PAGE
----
Munich Syndrome’s latest album, “Nineteen Eighty Something”, is a nostalgic trip back to the 80s synth pop era. The album is characterized by its use of classic synthesizers and drum machines, as well as powerful vocals that deliver lyrics exploring themes of love, loss, and loneliness. The album is a continuation of the band’s signature dark and atmospheric sound, with a strong focus on nostalgia and a longing for the past. The songs on “Nineteen Eighty Something” are described as haunting and melancholic, yet danceable, and the album is sure to appeal to fans of 80s synth pop, as well as anyone looking for a fresh take on the genre. Overall, “Nineteen Eighty Something” is a stunning showcase of Munich Syndrome’s signature style and a must-listen for fans of atmospheric synth pop and retro-futuristic music.
Written and (mostly) recorded in the 1980’s, all of the songs were intended for Munich Syndrome’s first album. Studio issues, changing times, and momentum led to the multi-tracks being boxed up. Time was lost waiting for collaborations and contributions that never came through. Through 4 moves and a few decades, the tapes were opened and listened to at the start of the pandemic. Shock and surprise ensued, as many of the songs were completely forgotten, and the others were much further along than remembered. Two years of cleaning up the source tapes, finishing choruses when needed, and adding a bit of studio clarity, the songs are now finally being released as intended. 40 years later, but still…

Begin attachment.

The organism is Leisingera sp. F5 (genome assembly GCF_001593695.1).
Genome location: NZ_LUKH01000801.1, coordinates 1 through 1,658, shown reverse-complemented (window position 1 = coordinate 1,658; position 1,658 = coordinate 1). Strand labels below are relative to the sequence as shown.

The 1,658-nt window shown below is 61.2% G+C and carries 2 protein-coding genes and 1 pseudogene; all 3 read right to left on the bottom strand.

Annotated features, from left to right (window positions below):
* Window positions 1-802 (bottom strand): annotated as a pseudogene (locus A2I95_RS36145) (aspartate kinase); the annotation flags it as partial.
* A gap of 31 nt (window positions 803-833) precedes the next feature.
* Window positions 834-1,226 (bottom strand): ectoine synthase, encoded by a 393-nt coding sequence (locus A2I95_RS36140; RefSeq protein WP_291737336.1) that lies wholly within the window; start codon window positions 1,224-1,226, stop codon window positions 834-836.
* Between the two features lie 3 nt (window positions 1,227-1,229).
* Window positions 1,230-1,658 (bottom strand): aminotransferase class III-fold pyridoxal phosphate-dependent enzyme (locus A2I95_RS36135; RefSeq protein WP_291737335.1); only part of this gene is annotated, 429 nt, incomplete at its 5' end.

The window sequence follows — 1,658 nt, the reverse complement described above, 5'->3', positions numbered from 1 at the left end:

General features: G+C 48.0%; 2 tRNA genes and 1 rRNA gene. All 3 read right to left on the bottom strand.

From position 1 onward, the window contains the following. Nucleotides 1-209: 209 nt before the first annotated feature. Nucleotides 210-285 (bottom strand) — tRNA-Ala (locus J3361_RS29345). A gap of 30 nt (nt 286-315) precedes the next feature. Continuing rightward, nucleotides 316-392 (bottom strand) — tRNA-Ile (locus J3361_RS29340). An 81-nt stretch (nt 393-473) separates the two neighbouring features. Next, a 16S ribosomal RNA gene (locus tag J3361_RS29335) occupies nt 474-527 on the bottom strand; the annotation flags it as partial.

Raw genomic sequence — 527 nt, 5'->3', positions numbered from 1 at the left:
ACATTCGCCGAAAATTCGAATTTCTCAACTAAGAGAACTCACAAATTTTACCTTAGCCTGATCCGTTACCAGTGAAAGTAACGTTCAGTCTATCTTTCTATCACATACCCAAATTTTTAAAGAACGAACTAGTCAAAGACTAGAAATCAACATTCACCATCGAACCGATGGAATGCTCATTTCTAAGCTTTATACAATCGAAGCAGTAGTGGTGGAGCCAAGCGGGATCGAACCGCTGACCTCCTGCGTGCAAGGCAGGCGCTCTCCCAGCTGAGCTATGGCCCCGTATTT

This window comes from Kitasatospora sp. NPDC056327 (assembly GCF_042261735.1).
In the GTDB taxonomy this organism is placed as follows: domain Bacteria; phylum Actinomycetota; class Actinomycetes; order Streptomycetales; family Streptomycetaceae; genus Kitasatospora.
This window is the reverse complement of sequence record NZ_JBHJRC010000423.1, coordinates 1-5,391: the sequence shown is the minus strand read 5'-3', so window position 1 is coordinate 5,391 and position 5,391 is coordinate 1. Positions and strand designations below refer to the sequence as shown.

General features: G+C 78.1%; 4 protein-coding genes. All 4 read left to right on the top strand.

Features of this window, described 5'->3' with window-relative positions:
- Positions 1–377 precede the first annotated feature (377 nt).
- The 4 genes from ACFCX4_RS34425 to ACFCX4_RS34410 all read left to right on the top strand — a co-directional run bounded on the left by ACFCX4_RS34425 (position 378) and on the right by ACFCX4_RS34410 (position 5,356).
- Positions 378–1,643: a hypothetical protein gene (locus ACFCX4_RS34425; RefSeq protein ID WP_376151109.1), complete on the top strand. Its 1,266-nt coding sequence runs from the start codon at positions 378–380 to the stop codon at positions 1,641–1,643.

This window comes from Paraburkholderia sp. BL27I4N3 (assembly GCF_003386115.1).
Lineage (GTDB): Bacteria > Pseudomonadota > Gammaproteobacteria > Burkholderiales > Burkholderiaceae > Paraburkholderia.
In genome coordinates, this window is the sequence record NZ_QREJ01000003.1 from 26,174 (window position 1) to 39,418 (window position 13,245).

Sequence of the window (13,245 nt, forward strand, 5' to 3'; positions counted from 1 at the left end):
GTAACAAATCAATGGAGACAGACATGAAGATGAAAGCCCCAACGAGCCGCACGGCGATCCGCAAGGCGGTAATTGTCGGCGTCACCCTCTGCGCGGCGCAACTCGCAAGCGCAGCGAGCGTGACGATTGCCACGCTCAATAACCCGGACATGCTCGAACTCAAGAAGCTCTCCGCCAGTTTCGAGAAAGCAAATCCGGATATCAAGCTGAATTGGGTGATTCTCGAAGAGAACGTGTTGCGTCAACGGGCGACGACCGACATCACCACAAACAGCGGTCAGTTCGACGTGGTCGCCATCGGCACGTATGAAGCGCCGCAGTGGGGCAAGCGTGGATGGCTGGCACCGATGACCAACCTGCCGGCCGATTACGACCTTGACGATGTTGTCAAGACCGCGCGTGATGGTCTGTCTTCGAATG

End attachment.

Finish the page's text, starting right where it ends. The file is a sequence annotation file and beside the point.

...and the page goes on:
Featuring hits that should have been, “Missing” is one of the standout tracks that has been streamed and Shazam’d hundreds of times throughout the world. The lead song, “Nineteen Eighty Something” recounts the wonder, heartache, hope and disappointments that the era presented. “2 Whom It May Concern” and “Anywhere But Here” encapsulate the feelings of first loves lost. “Love & Dancing (More Words)”, “Forever in a Night”, “Disco Lies” and “Thief” will have you on the dance floor. The album closes on the wistful “Endings” and the ambient mix of “Nineteen Eighty Something.”
Munich Syndrome was and still is David B. Roundsley!
Available now from ALL MAJOR Digital Services!